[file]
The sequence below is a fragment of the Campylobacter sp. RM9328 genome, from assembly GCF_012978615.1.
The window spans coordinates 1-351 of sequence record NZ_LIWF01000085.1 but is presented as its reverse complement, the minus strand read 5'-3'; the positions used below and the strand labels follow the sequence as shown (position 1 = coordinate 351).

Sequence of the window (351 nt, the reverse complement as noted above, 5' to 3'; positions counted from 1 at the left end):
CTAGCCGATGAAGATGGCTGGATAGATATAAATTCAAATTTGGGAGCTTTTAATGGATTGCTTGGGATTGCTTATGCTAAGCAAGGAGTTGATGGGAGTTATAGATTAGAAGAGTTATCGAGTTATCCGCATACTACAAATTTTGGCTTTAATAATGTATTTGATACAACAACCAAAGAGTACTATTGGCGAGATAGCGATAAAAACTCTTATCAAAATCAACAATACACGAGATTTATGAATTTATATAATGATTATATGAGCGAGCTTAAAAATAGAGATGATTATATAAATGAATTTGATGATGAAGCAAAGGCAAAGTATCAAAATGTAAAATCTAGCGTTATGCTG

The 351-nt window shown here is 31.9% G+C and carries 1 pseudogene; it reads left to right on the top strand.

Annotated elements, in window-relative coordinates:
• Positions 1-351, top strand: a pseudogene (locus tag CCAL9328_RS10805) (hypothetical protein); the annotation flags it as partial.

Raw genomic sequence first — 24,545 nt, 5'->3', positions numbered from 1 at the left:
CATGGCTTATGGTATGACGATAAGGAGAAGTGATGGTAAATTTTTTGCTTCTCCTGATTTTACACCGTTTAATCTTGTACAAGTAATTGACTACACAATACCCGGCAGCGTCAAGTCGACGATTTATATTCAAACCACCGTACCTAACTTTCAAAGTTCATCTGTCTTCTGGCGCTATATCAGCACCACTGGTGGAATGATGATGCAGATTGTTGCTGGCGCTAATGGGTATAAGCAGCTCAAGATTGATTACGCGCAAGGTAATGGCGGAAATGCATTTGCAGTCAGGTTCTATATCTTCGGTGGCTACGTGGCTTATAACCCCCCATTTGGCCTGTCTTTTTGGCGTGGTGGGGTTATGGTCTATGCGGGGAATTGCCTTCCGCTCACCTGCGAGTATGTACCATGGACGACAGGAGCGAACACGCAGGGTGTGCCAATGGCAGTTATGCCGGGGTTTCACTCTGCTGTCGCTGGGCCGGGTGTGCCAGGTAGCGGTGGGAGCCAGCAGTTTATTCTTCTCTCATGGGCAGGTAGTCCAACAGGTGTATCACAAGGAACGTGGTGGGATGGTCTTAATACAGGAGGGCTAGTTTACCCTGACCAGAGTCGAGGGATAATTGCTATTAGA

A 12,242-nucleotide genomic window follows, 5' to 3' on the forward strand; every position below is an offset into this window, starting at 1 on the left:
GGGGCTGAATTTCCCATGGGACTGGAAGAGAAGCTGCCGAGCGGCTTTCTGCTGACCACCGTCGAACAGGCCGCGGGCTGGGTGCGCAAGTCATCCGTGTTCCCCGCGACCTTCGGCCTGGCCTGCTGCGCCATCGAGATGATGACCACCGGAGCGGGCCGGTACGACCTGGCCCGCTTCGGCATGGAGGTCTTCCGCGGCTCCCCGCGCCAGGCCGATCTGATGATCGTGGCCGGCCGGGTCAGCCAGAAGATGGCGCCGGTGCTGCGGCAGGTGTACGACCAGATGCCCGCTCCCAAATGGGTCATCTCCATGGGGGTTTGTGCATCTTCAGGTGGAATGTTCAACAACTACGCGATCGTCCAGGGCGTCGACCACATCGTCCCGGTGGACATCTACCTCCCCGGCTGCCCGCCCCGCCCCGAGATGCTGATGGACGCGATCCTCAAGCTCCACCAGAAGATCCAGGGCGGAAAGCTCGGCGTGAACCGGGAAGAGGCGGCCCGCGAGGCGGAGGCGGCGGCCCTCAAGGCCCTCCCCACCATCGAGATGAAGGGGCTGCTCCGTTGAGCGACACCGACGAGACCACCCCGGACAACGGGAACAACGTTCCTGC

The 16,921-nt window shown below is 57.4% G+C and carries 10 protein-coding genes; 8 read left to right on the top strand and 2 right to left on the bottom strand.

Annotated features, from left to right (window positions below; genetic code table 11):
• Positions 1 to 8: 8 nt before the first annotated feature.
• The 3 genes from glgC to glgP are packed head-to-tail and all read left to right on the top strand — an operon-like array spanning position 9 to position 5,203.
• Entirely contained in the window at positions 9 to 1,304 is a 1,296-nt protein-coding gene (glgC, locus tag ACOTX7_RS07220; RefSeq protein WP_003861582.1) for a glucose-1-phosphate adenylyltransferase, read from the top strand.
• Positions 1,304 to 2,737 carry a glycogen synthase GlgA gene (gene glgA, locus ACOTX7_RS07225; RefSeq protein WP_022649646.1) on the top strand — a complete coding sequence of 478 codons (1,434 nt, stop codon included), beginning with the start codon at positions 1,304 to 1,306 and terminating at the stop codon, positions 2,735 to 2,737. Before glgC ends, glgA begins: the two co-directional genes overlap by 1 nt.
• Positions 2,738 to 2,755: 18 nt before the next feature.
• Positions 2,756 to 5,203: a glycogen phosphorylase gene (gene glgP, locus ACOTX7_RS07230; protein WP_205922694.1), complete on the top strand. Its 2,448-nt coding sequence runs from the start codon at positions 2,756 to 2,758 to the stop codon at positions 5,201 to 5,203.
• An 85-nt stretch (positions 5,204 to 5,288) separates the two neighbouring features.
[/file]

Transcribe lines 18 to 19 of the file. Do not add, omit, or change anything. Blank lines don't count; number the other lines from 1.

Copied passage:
• Positions 2,738 to 2,755: 18 nt before the next feature.
• Positions 2,756 to 5,203: a glycogen phosphorylase gene (gene glgP, locus ACOTX7_RS07230; protein WP_205922694.1), complete on the top strand. Its 2,448-nt coding sequence runs from the start codon at positions 2,756 to 2,758 to the stop codon at positions 5,201 to 5,203.